PIP: promise and pitfalls

In the current property market, what may appear as an opportunity could be a costly exercise, if you don’t know the rules of the game. The price gain on purchasing properties which have been foreclosed on by the banks may come at an undisclosed cost. Before venturing into this lucrative market segment — properties in possession and sale in execution — be aware of its restrictions and shortcomings.

Properties sold on auction on instruction by a creditor are termed 'sales in execution'. The auction will attract many bidders, including someone representing the creditor, who often bids for the property for and on behalf of the creditor, up to the loan amount outstanding. Where the creditor wins the bid, the property is repossessed. This stock in the creditors’ hands is known as 'properties in possession' (PIP).

An irrevocable offer

Should you purchase a property at an auction, you will have to pay the auctioneer’s commission and a 10 percent deposit upfront. When you bid at an auction, you are making an unconditional and irrevocable offer on the property. If your bid is the highest bid and there is no reserve price, you will be liable to take transfer of the property as the sale agreement is not subject to any suspensive conditions. Hence, if you require mortgage bond finance, you must be sure that you qualify for such finance. Should you not be able to raise the required finance, you may forfeit your deposit and the auctioneer’s fees already paid.

Other additional costs of purchasing a property sold under a sale in execution include transfer duty, transfer costs, bond registration costs (if applicable) and payment of all outstanding rates and taxes.

Properties in possession are less risky

Properties in possession are less risky. The bank has taken transfer of the property and because it is a VAT registered entity, you will not be liable for transfer duty. All arrear rates and taxes would have been paid for by the bank. You will only be liable for transfer costs and bond registration cost (if applicable). Furthermore, some banks even offer 100 percent bonds on properties in their possession.

The banks market properties in possession, not at the debt outstanding in their books, but at a market related value. Furthermore, these properties in the banks' books are very costly to maintain. Hence, the banks are open to offers, but be aware that because of their internal rules and regulations, your offer may take a while to be accepted or negotiated. Offers must be made on the bank’s official offer to purchase, but this document is a negotiable instrument, so don’t be afraid to amend or even delete certain clauses.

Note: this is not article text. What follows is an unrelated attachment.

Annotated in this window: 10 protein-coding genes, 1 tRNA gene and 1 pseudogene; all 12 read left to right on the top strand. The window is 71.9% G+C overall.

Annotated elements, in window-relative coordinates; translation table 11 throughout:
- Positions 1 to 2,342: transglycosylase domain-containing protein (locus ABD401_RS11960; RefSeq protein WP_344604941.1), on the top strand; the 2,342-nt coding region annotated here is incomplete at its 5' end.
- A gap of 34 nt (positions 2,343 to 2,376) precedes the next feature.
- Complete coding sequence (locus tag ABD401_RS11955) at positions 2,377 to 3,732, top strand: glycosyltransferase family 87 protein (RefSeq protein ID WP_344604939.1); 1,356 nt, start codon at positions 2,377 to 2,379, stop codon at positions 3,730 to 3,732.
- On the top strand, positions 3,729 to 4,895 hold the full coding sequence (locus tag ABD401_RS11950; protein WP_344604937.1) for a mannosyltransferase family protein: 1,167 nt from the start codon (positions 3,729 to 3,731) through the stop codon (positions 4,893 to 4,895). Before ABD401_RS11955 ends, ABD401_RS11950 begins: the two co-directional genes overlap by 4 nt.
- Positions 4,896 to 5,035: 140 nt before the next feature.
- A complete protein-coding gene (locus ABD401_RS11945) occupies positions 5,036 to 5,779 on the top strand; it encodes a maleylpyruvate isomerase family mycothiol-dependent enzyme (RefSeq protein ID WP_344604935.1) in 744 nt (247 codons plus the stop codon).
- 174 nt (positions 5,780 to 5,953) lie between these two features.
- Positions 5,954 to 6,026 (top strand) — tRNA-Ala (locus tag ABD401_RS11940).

Properties sold 'voetstoots'

While both these categories of properties present brilliant opportunities for you to purchase properties below their existing market value, remember that they are often derelict, neglected and even vandalized. They are sold 'voetstoets' and you may have to spend a substantial amount of funds to bring them to a livable and marketable condition. Furthermore, you will also be liable to obtain an electrical compliance certificate.

Where possible arrange a viewing before purchasing properties in these categories so that you can establish the condition of the property. More importantly, you need to determine whether the property is vacant or not. Properties in possession or sold in execution come with no guarantees of vacant occupation and you don’t want to be saddled with eviction costs and long legal processes.

PIPs: beware the limitations

With the introduction of the National Credit Act, The Consumer Protection Act and even The Companies Act, we are not likely to experience these market conditions again in the near future. While we need to be aware of the opportunities that this presents, we also need to be aware of its limitations.

Article from: Property I africa